Harvest season nears, but Benguet coffee farmers worry about Ompong’s effects
About P5.3 million worth of coffee trees were damaged in Atok town, Benguet province when Typhoon Ompong hit northern Luzon last month, a local cooperative has reported.
The strongest typhoon in the country this year swept through the region, causing landslides in various areas along the Cordillera Mountain Range, where the trees are mostly planted along mountainsides and on steep slopes.
The estimate cost of damage is equivalent to at least 20,114 coffee trees owned or maintained by the 249 members of the Atok Arabica Coffee Growers Marketing Cooperative (ACOGMAC).
"The damage assessment was prepared by the co-op themselves and are all based on estimates," Peace and Equity Foundation (PEF) senior area officer Ricardo DG Soto Jr. told GMA News Online.
Soto, who oversees a joint project between the foundation and the cooperative, said that the harvest will be on schedule, but he could not give an estimate of the typhoon's impact on the expected income.
"Some farms were damaged by landslides but I was not provided details. There were landslides along the road we passed through going to Kilometer 30 with some reports said up to Kilometer 40," Soto said.
The harvest season for coffee beans is between November and February. On average, during the harvest season, the cooperative are able to pick from 700 kilos to 800 kilos coffee cherries. These cherries are the sorted, depulped, roasted, ground, then packed.
ACOGMAC regularly produces around 500 pouches pf ground coffee a month. These are sold in Baguio and Manila and cost between P150 to P160 per pouch.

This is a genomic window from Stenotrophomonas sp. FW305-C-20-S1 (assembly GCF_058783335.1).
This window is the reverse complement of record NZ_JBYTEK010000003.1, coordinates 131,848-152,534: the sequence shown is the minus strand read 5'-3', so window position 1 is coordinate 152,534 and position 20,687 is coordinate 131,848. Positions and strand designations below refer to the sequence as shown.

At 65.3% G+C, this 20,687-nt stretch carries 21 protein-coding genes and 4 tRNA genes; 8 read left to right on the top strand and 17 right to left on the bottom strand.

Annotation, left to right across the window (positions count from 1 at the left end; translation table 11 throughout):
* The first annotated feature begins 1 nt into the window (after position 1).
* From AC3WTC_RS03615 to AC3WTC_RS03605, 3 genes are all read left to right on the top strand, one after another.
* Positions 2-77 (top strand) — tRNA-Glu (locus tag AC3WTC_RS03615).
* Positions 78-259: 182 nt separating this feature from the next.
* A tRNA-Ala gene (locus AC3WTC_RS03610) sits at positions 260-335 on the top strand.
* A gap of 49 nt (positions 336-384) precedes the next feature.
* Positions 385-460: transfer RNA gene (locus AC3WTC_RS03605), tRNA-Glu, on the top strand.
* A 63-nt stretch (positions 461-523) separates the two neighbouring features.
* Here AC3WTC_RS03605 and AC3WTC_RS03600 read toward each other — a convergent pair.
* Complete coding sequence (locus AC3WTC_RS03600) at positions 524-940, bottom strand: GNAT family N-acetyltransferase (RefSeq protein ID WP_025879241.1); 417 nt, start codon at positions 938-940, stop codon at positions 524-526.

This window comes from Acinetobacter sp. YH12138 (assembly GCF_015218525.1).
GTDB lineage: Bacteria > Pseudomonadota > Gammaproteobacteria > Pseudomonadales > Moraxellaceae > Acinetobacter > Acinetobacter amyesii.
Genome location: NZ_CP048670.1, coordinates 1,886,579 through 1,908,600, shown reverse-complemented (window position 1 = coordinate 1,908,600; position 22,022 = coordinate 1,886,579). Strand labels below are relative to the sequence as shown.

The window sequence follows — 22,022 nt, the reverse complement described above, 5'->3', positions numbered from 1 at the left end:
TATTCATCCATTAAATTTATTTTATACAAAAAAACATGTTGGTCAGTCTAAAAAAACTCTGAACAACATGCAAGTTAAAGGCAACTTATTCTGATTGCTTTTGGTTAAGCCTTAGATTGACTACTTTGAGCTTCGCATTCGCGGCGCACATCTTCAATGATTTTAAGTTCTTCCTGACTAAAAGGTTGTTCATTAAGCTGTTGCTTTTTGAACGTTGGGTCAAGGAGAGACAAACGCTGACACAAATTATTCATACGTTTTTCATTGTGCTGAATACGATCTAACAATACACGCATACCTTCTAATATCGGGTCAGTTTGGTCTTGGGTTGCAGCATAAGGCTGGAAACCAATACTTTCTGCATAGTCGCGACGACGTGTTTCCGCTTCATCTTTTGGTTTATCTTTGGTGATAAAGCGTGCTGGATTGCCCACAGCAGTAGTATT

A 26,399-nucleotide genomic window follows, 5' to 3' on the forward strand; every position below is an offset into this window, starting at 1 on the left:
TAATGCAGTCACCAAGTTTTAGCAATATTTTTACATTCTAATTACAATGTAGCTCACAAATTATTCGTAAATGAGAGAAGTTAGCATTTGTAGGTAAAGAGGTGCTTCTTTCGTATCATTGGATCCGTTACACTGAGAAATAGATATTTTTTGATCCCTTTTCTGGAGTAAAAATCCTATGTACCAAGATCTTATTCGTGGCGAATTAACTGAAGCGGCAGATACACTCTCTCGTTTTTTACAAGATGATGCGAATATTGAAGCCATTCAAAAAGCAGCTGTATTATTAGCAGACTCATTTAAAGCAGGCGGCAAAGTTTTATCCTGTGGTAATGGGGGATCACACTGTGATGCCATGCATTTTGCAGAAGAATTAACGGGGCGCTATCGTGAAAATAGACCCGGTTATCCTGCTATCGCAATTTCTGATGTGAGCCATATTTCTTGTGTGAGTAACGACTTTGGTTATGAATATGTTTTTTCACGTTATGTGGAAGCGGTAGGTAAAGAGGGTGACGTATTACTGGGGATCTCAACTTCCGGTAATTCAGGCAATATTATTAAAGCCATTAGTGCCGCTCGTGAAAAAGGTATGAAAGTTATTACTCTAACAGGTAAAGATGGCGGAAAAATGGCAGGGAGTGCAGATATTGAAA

Soto said that PEF will be extending assistance to the coffee farmers even as the process of assessing the damage continues, with the foundation already receiving requests for fertilizer and piglets.
"Parang the idea is mag-alaga ng baboy habang nagpa-farm rehab for additional income," he said.
Benguet is the main source of vegetables in Luzon. But the elevation and quality of soil is ideal for coffee farming, particularly the Arabica variety.
Towns that grow Arabica coffee beans stretch from La Trinidad to Bokod and Kapangan.
In the town of Atok, it is the farmers' main source of income.
Alongside the coffee trees, the farmers plant sayote that they sell to augment their income. Sayote, however, are scarce because of the persistent rains in the area.
In a report issued on Sept. 17, the National Disaster Risk Reduction and Management Council (NDRRMC) Ompong said that 147,540 families were affected in 2,738 barangays, 433 cities and municipalities, and 31 provinces in Regions NCR, I, II, III, CALABARZON, MIMAROPA, and CAR.
The damage reached a total of P26.7 billion, close to that of Super Typhoon Yolanda in 2013, according to Agricultural Secretary Emmanuel Piñol.
“This is the highest damage to agriculture since Yolanda. In Yolanda, we have P35 billion,” the Cabinet official noted. — BM, GMA News